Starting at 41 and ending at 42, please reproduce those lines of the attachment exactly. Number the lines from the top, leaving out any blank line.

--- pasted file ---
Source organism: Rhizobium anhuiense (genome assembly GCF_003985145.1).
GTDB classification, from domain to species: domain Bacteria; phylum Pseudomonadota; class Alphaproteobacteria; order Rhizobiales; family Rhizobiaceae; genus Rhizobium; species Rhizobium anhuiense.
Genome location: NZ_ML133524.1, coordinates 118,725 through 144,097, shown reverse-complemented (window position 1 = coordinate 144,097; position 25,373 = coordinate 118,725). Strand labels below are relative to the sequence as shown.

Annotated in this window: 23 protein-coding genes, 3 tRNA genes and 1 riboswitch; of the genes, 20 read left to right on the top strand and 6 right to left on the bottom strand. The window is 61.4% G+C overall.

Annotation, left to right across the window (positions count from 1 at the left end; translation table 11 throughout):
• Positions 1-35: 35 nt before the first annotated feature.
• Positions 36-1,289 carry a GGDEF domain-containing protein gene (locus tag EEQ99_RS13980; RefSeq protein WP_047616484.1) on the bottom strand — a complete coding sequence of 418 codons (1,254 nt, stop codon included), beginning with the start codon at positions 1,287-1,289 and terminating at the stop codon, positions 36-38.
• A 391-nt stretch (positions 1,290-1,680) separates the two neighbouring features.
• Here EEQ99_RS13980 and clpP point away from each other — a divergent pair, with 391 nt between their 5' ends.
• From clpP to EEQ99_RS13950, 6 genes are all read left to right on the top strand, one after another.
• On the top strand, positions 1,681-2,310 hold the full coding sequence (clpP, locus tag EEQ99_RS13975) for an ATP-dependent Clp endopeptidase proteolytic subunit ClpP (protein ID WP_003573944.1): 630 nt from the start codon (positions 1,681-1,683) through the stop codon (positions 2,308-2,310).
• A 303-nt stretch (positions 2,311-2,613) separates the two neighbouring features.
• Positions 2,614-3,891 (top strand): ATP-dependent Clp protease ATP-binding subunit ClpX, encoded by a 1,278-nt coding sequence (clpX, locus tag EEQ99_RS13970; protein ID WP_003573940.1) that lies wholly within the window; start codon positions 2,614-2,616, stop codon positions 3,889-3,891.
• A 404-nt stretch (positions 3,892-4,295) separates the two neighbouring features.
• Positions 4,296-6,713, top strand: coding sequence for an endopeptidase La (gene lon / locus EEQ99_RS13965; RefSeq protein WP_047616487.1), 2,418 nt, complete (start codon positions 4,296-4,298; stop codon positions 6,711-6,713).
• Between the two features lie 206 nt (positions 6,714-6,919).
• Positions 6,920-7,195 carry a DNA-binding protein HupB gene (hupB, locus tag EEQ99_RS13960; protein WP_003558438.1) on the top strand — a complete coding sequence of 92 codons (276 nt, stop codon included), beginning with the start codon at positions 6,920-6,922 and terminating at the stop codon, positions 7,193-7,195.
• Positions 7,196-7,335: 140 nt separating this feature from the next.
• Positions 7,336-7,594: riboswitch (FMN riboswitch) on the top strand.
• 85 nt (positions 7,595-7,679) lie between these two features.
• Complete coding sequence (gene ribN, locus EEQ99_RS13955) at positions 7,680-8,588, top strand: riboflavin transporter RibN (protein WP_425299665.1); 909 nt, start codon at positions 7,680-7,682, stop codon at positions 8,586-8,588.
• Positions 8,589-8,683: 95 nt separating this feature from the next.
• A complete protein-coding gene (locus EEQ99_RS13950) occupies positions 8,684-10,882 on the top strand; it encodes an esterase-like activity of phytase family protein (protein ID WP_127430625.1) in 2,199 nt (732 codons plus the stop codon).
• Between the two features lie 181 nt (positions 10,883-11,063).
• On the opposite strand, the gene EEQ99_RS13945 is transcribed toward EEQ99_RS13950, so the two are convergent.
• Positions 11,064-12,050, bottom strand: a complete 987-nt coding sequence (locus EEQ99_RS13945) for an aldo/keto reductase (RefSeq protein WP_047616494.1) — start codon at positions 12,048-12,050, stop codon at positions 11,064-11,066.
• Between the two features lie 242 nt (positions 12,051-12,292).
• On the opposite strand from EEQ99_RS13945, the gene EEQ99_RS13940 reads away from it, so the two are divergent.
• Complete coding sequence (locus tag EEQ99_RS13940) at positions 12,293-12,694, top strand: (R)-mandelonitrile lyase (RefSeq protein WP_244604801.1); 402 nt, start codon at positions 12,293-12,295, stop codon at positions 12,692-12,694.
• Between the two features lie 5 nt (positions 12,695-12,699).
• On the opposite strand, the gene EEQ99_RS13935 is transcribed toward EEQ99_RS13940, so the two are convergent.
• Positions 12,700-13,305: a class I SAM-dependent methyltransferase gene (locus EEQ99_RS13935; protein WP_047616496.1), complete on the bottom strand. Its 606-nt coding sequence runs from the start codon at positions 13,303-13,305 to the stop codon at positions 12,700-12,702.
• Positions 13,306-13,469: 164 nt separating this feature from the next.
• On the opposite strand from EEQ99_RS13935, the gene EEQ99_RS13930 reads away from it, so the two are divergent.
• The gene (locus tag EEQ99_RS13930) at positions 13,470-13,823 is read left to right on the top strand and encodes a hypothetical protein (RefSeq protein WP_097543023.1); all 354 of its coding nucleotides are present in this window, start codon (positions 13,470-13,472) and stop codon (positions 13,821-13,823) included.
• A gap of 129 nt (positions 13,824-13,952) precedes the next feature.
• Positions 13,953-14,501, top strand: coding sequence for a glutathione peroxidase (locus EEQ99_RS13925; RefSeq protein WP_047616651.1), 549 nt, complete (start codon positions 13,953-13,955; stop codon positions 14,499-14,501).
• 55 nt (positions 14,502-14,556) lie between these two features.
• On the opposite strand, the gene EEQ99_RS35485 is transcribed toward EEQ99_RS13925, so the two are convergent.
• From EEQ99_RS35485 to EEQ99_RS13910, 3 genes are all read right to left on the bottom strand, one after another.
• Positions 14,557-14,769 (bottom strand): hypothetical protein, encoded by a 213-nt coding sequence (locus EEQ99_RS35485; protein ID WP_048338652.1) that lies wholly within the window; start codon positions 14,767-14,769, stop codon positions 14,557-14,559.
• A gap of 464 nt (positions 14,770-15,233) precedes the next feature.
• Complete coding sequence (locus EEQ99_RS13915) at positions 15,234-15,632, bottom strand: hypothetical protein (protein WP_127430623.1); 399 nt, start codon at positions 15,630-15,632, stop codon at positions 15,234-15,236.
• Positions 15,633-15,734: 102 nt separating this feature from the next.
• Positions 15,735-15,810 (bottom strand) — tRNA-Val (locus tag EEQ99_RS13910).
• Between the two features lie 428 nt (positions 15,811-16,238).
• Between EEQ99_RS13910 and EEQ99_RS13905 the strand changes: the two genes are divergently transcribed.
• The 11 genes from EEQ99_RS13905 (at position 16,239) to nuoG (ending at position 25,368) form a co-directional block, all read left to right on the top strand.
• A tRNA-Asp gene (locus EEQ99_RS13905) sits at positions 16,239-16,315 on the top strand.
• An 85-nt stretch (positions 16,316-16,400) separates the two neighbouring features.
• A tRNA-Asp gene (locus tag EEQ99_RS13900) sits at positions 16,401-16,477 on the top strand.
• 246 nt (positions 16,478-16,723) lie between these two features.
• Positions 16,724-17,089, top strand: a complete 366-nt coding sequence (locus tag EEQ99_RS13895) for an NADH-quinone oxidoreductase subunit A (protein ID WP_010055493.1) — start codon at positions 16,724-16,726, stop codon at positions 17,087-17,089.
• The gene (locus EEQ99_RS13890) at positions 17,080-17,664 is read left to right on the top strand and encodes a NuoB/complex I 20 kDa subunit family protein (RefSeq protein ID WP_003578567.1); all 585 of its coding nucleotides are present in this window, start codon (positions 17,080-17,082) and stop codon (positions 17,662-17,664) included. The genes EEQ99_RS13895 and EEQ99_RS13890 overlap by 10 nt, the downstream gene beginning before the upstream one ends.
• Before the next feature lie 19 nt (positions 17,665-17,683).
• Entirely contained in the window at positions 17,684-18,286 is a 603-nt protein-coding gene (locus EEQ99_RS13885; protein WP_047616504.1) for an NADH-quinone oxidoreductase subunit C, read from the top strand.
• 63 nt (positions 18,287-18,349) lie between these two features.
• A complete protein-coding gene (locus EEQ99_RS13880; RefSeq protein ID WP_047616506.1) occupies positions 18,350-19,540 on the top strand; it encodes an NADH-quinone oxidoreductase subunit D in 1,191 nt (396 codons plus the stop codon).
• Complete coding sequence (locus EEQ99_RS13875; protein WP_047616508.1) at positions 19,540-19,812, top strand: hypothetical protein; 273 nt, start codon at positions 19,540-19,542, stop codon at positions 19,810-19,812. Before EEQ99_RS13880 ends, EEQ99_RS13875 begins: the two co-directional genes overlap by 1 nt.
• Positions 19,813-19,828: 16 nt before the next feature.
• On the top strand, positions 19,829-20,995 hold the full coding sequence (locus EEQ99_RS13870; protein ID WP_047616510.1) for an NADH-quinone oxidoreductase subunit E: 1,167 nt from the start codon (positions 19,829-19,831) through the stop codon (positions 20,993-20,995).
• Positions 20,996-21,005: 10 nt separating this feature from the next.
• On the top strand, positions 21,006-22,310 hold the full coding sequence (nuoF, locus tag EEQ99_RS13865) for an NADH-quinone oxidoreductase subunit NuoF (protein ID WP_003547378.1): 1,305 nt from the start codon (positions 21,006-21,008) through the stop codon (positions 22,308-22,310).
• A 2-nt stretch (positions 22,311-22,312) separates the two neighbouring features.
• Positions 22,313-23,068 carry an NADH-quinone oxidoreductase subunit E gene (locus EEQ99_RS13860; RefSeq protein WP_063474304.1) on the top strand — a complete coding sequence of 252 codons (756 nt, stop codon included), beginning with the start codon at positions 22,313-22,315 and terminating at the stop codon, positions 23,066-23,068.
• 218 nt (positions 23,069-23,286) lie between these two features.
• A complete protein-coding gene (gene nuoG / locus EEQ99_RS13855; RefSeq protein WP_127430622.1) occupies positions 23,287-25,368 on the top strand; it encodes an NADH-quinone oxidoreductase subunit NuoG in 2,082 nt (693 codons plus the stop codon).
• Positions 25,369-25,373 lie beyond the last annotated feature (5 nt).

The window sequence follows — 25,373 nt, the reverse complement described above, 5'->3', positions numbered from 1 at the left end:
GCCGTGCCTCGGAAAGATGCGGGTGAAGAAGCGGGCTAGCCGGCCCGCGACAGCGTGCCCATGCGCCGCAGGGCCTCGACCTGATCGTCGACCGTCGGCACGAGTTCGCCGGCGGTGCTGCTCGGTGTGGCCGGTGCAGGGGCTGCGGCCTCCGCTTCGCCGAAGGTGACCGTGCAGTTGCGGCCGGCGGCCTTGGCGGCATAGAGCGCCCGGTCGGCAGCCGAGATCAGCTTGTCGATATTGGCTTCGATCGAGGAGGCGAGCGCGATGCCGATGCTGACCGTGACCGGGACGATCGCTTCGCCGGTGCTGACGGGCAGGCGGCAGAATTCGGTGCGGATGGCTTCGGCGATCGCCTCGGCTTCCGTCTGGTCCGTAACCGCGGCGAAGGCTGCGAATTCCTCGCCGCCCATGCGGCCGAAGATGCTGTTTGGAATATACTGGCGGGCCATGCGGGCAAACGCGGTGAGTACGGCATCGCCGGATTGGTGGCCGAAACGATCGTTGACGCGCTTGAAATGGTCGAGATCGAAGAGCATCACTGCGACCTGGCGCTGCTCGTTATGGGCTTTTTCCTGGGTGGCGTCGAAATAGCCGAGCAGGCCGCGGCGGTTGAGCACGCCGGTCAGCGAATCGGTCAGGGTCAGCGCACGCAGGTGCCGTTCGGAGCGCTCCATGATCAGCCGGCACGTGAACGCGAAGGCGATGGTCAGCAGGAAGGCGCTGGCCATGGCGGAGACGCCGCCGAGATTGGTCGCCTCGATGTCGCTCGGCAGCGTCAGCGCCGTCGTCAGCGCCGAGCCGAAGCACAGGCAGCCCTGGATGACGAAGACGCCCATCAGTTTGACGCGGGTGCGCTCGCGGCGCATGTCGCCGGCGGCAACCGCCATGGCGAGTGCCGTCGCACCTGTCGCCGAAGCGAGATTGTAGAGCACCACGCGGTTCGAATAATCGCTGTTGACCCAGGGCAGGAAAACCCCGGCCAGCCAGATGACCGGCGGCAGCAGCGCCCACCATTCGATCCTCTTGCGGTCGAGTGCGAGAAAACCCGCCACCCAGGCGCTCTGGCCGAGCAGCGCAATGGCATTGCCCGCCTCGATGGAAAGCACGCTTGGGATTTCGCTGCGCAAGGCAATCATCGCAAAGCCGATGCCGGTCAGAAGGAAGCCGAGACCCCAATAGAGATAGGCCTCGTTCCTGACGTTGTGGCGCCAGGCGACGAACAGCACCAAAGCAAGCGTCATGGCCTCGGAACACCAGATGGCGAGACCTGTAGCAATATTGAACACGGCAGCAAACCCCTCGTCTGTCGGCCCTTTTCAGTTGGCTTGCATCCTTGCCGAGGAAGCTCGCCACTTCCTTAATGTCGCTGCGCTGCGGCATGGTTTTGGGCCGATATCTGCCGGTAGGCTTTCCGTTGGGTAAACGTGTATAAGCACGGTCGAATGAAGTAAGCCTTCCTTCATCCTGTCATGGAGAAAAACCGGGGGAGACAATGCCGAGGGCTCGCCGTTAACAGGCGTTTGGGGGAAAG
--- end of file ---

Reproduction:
• Positions 14,557-14,769 (bottom strand): hypothetical protein, encoded by a 213-nt coding sequence (locus EEQ99_RS35485; protein ID WP_048338652.1) that lies wholly within the window; start codon positions 14,767-14,769, stop codon positions 14,557-14,559.
• A gap of 464 nt (positions 14,770-15,233) precedes the next feature.